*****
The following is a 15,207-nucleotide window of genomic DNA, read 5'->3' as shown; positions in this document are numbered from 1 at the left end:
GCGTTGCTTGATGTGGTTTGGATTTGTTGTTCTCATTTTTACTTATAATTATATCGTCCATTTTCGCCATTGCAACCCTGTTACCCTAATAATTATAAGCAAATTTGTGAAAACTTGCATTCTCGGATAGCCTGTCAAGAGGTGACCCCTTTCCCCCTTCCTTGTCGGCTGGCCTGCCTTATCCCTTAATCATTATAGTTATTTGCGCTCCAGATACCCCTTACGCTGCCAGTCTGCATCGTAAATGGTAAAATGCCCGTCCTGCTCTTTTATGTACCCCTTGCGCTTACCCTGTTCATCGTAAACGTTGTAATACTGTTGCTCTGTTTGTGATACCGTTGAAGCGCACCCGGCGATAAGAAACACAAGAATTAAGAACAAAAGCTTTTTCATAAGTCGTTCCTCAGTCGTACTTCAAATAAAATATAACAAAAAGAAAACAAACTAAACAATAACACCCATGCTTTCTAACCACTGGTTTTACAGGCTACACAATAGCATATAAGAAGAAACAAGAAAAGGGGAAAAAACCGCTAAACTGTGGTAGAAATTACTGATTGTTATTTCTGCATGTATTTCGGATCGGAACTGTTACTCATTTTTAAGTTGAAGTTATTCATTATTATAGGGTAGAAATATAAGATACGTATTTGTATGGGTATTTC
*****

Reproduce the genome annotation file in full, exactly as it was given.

The following is a 15,207-nucleotide window of genomic DNA, read 5'->3' as shown; positions in this document are numbered from 1 at the left end:
GCGTTGCTTGATGTGGTTTGGATTTGTTGTTCTCATTTTTACTTATAATTATATCGTCCATTTTCGCCATTGCAACCCTGTTACCCTAATAATTATAAGCAAATTTGTGAAAACTTGCATTCTCGGATAGCCTGTCAAGAGGTGACCCCTTTCCCCCTTCCTTGTCGGCTGGCCTGCCTTATCCCTTAATCATTATAGTTATTTGCGCTCCAGATACCCCTTACGCTGCCAGTCTGCATCGTAAATGGTAAAATGCCCGTCCTGCTCTTTTATGTACCCCTTGCGCTTACCCTGTTCATCGTAAACGTTGTAATACTGTTGCTCTGTTTGTGATACCGTTGAAGCGCACCCGGCGATAAGAAACACAAGAATTAAGAACAAAAGCTTTTTCATAAGTCGTTCCTCAGTCGTACTTCAAATAAAATATAACAAAAAGAAAACAAACTAAACAATAACACCCATGCTTTCTAACCACTGGTTTTACAGGCTACACAATAGCATATAAGAAGAAACAAGAAAAGGGGAAAAAACCGCTAAACTGTGGTAGAAATTACTGATTGTTATTTCTGCATGTATTTCGGATCGGAACTGTTACTCATTTTTAAGTTGAAGTTATTCATTATTATAGGGTAGAAATATAAGATACGTATTTGTATGGGTATTTC